Gracepoint — In a perfect world, there would be no reason to remake the brilliant and disturbing British crime drama, Broadchurch, because everyone would already have seen it. But not many did see the series, which aired on BBC America (a second season is on the way). Word is this American version, with a dandy cast that includes Anna Gunn (Breaking Bad) as a frazzled cop and Jacki Weaver and Nick Nolte as mysterious locals, hews closely to the grief-stricken tone and twisty plotting of the show about the impact of a young boy’s death on a small tourist town. Oct. 2, Fox

How to Get Away With Murder — The movies have not known what to do with Viola Davis, beyond casting her as articulate authority figures who assist the above-the-title stars. Where’s her romantic comedy? Or, for that matter, any kind of a movie romance at all? Well, hopefully, she’ll get some loving in a difficult-to-categorize melodrama from creator Shonda Rhimes, who likes to sex things up on Scandal, which is co-produced by the man playing Davis’ husband in Murder, Tom Verica. Davis’ character is a manipulative attorney who specializes in defending killers and teaches law students to do the same. Sept. 25, ABC

Madam Secretary — Thinking of making a career change? CIA analyst Elizabeth McCord (Tea Leoni) wasn’t, but she doesn’t have much choice when the President selects her as the new Secretary of State, a role that gave Leoni several real-life women to study, including Condoleezza Rice, Madeleine Albright and Hillary Clinton. Sept. 21, CBS

(MORE: TV’S Funny Ladies Show Their Serious Sides)

NCIS: New Orleans — Incredibly, there were still Naval Criminal Investigative Service units that did not have their own shows. This one’s unlikely to diverge from the formula that has made a dozen or so other NCIS procedurals work, but it does feature a couple of ’80s TV vets who are going strong at 60-plus: Scott Bakula (Quantum Leap) and CCH Pounder (L.A. Law and, perhaps not coincidentally, a guest shot on Quantum Leap). Sept. 23, CBS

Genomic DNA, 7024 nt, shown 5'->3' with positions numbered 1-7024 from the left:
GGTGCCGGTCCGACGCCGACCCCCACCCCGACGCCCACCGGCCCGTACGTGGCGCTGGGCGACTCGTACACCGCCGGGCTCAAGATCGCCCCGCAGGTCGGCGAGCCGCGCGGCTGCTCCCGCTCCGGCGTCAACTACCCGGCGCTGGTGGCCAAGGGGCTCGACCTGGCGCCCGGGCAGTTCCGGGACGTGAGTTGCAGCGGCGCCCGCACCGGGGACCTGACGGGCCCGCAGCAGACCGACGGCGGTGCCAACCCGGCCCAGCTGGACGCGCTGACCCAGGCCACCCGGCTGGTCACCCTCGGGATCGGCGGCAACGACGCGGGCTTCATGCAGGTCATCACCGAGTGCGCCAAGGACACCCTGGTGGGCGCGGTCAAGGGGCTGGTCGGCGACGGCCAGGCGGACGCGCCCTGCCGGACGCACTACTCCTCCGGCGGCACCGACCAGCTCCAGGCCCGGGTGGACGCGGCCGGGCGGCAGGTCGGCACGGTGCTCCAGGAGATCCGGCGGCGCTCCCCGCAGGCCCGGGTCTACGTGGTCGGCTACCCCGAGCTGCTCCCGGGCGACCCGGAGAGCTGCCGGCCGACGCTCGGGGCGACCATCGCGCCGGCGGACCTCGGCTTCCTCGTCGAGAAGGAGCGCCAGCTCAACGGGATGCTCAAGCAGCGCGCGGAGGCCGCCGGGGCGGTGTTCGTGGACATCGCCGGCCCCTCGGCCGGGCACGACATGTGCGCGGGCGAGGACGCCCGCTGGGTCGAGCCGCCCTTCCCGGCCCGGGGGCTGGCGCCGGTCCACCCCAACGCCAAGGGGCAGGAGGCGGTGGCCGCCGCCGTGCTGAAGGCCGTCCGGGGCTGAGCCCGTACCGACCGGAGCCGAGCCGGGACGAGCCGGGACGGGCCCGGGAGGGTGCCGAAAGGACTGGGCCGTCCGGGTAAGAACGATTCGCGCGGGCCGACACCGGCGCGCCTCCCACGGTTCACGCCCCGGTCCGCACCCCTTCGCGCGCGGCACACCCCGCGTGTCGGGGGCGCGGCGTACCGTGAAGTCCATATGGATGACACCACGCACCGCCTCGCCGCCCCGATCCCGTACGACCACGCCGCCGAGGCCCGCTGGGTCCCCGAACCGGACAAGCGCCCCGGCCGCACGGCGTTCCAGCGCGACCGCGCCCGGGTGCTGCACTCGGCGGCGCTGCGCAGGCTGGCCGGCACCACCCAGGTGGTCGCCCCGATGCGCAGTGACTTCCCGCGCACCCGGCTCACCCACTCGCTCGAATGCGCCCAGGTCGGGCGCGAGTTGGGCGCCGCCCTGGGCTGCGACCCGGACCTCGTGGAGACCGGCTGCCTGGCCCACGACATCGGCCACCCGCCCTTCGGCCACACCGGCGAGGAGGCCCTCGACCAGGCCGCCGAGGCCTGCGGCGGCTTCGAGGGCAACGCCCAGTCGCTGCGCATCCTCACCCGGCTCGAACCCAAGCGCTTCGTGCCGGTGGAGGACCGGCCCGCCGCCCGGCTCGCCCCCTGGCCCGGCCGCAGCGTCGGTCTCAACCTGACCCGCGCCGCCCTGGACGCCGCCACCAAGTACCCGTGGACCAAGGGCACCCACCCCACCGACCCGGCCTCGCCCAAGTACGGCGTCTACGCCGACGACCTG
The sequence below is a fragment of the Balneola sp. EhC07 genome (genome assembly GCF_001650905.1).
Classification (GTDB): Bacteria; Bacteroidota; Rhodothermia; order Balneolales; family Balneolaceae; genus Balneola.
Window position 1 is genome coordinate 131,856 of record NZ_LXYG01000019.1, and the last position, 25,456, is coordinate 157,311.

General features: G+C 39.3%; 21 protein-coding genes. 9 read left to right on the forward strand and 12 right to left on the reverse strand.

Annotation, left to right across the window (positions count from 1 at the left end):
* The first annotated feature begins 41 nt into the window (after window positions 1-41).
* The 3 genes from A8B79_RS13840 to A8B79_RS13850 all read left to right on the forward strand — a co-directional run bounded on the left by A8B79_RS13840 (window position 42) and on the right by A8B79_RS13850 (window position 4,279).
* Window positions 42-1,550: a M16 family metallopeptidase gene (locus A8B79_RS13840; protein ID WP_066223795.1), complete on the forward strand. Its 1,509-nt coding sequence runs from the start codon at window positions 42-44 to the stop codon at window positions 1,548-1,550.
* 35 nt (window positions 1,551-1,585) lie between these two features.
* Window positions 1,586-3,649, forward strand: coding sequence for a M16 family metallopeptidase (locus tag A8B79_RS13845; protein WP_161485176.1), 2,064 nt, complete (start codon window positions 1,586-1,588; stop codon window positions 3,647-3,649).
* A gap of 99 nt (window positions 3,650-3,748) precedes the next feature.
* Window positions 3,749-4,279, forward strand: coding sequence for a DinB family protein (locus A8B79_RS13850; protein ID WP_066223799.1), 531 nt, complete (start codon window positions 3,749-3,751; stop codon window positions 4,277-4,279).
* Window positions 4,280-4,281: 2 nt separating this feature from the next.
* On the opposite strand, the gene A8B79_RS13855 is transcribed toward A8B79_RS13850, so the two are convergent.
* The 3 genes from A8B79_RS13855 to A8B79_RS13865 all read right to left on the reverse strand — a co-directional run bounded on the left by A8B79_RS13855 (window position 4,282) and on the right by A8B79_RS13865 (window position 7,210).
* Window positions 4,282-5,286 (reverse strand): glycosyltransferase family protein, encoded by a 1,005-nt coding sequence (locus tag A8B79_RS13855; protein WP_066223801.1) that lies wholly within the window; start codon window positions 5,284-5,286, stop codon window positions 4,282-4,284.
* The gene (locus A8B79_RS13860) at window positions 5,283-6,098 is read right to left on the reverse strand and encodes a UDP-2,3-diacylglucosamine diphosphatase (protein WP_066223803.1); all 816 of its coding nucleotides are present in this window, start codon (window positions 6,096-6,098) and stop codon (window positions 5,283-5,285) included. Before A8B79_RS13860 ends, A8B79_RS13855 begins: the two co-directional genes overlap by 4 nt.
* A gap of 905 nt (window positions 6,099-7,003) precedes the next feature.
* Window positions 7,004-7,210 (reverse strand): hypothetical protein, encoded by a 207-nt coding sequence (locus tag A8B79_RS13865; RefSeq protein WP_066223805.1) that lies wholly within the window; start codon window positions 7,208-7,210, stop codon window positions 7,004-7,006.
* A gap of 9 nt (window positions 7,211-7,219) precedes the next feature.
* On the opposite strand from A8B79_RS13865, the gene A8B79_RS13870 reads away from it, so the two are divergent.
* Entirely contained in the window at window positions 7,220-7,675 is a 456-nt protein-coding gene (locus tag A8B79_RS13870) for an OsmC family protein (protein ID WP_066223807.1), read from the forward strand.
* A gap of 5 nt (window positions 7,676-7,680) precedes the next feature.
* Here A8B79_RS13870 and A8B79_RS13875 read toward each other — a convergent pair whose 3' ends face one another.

State of Affairs — As Scandal gets increasingly nutty, maybe its biggest contribution is that it has ushered in a wave of shows about strong black women of a certain age: Viola Davis in How to Get Away With Murder, Octavia Spencer on the medical show, Red Band Society, and the great Alfre Woodard as the president of the United States in this West Wing-like drama, which also stars Katherine Heigl as a CIA analyst. Maybe Heigl got that job when Tea Leoni vacated it to become Secretary of State? Nov. 17, NBC

Transparent — Emmys are already being reserved for Jeffrey Tambor (already a six-time nominee) for his quiet performance as a sixtysomething man who comes to believe he was meant to be a woman. The show is largely about Mort/Moira’s relationship with her children (there’s a double-meaning in that title), but Transparent‘s creators have said they hope the show will investigate a multitude of ways in which people can feel as if they’re stuck in between two phases of their lives. Sept. 26, Amazon.com

Chris Hewitt is a movie and theater critic who has written for MSNBC.com, Today.com and The History Channel magazine and whose reviews have run in newspapers across the country.